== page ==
This item is essentially a ruler with a metal device added to it that includes a levelling bubble, the main function of this device is that is forms a perfect 90 degree angle with the ruler. To use this item simply use the screw beside the ruler to move the metal piece up or down depending on the length of the line you want to draw. Then you take the straight edge of the metal piece and place it flush against the material you are working with (generally the straight edge of a piece of wood works best for this) and then you can use the ruler end to trace a perfectly straight line that is 90 degrees from the edge you lined the square up on. There is also a levelling bubble on this device which will tell you if the surface you are using is level or not. When a surface is “level” the bubble will sit in between the two black lines in the middle. Ive included a video below to help you understand how to use this tool as well as a few handy tricks to the combination square!
Basic Power Tools
Since this is the beginners guide to power tools, its about time we talked about how to use some power tools! Well this is generally considered to be the most basic power tool there is, one that most people have experience using. Its by far the safest power tool on this list and the easiest one to master, and the one you will probably use the most.
How to use a drill:
- The first thing you will notice about a drill is the trigger and the button above it on either side of the drill. The trigger is what you’ll use to make the drill turn and the button above it will control the direction of the turning. If the button is pressed all the way left the drill will turn forward and if the button is pushed all the way right it will go in reverse. You’ll need to use this for taking screws in and out.
- The next thing that you will notice is the sliding switch at the top of the drill and the ring of numbers around the drill with an arrow pointing to one at the top of the drill. The Switch at the top selects your gear (high or low) and the numbers in the ring select your torque. You can play around with these as you use the drill and see what situation calls for what torque and what gear. Generally for projects that are more delicate you can use a low gear and a low torque, such as putting a small screw in a thin sheet of plywood. Tasks that require more power such as drilling holes can be done with the highest torque and highest gear.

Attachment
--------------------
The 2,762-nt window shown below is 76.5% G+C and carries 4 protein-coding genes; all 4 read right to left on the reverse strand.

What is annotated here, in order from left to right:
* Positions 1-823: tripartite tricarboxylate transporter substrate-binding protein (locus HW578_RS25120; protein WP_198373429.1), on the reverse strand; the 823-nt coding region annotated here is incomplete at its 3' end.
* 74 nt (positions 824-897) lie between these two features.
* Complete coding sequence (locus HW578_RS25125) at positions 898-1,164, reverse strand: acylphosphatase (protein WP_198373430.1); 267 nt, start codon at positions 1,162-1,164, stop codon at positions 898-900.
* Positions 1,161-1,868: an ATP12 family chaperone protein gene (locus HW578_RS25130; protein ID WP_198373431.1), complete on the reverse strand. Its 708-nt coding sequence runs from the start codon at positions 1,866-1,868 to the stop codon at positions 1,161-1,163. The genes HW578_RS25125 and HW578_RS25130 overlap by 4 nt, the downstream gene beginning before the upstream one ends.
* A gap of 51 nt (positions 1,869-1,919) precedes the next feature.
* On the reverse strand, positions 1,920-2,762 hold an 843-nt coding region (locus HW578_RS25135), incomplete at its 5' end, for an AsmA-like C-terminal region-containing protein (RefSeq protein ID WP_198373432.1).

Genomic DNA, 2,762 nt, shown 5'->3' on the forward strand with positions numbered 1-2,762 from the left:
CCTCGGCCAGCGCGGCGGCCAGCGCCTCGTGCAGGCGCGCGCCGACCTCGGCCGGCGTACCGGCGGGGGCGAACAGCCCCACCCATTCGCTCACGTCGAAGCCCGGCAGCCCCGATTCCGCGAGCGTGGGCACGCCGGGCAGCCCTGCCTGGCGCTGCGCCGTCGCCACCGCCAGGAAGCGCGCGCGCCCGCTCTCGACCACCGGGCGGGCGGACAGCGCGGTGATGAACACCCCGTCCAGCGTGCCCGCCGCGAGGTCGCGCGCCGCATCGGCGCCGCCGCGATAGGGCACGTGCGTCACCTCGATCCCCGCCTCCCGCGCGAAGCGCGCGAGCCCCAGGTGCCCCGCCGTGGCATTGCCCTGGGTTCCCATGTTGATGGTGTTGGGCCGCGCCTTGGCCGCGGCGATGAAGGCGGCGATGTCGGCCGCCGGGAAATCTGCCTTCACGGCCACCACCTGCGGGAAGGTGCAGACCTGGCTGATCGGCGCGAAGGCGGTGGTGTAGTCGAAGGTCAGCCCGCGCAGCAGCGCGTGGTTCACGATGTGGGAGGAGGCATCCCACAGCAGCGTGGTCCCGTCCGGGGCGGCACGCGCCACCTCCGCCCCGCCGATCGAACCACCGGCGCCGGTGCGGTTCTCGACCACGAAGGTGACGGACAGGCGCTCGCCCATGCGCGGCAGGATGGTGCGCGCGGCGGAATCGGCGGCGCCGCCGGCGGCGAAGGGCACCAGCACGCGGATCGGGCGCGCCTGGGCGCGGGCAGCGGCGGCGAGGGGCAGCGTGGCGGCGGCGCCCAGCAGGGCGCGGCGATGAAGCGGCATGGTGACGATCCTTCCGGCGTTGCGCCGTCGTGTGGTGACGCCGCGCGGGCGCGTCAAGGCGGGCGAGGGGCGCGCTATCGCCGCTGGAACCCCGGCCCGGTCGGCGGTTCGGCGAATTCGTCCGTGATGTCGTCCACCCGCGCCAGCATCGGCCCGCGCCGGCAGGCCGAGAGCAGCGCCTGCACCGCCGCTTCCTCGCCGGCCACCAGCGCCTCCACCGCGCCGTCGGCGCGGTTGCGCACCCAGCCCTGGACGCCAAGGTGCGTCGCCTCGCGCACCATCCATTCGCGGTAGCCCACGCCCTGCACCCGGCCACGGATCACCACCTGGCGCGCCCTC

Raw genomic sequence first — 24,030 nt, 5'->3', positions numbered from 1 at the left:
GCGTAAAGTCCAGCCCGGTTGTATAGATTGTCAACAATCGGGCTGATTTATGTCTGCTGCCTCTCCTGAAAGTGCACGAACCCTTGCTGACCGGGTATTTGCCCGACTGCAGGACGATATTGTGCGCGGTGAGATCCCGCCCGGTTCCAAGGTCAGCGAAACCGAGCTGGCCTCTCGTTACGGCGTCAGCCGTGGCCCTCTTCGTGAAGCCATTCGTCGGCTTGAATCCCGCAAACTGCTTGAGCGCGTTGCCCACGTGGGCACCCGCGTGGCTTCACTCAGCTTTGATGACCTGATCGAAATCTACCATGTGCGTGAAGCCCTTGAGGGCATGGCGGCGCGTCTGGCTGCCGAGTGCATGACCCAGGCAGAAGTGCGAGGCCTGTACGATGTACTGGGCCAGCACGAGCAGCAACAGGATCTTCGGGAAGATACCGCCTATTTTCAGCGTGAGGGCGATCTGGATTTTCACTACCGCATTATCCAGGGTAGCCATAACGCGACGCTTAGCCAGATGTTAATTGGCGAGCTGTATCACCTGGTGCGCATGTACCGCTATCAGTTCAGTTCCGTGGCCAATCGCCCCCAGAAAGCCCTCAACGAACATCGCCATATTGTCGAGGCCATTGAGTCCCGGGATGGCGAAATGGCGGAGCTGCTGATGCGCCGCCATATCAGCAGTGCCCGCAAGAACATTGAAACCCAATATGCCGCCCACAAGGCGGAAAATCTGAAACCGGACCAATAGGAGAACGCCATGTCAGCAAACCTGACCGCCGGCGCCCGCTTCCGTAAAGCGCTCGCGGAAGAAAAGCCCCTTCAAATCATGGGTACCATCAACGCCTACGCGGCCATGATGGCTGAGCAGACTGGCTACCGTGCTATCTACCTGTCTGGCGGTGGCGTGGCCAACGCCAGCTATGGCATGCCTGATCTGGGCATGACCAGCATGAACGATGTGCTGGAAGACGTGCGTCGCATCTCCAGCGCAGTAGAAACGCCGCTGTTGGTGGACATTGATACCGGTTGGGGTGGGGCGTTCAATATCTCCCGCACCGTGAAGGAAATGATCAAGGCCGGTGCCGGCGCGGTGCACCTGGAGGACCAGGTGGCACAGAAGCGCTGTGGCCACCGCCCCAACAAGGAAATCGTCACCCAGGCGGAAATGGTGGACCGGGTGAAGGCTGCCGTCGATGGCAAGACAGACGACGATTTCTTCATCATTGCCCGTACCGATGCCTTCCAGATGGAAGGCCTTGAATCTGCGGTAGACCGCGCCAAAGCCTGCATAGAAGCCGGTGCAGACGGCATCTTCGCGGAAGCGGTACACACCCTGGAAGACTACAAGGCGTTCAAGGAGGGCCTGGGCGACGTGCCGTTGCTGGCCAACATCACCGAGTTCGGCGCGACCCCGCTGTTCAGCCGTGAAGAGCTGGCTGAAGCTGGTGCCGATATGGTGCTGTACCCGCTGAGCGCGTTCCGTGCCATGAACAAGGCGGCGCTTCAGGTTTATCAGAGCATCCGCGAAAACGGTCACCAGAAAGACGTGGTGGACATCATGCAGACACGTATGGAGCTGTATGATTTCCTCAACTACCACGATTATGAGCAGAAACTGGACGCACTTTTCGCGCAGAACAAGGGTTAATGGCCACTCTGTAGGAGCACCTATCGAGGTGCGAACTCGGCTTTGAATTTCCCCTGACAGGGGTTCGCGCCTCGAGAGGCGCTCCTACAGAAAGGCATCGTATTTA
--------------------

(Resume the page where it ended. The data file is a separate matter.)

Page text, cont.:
- Bits can be put in and taken out easily by spinning the “Chuck” (the front barrel of the drill) either clockwise or counter clockwise to tighten or loosening the teeth that hold the bit in place.
- I have attached a video demonstrating these concepts below.
The circular saw can be very intimidating to some people as it looks complicated to use and has a large spinning blade, but this tool can be one of the most versatile and useful tools in your workshop for a variety of reasons. For starters, its very small and easy to take from one project to the next, especially with a cordless version, you can also use this tool to cut a variety of materials at angles from 90 degrees to 45 degrees. This means you can use it to rip plywood and even make 45 joints with a 2″x4″. Despite being versatile it is very easy to operate.
How to use a Circular Saw
- Similar to the Drill, the Circular saw is operated by a trigger, most of the newer saws also have an extra safety switch near the trigger that needs to be pressed as well as the tigger in order to operate the saw.
- One important thing to note on the saw is the blade guard that is built into the saw, this guard will also retract automatically as you cut.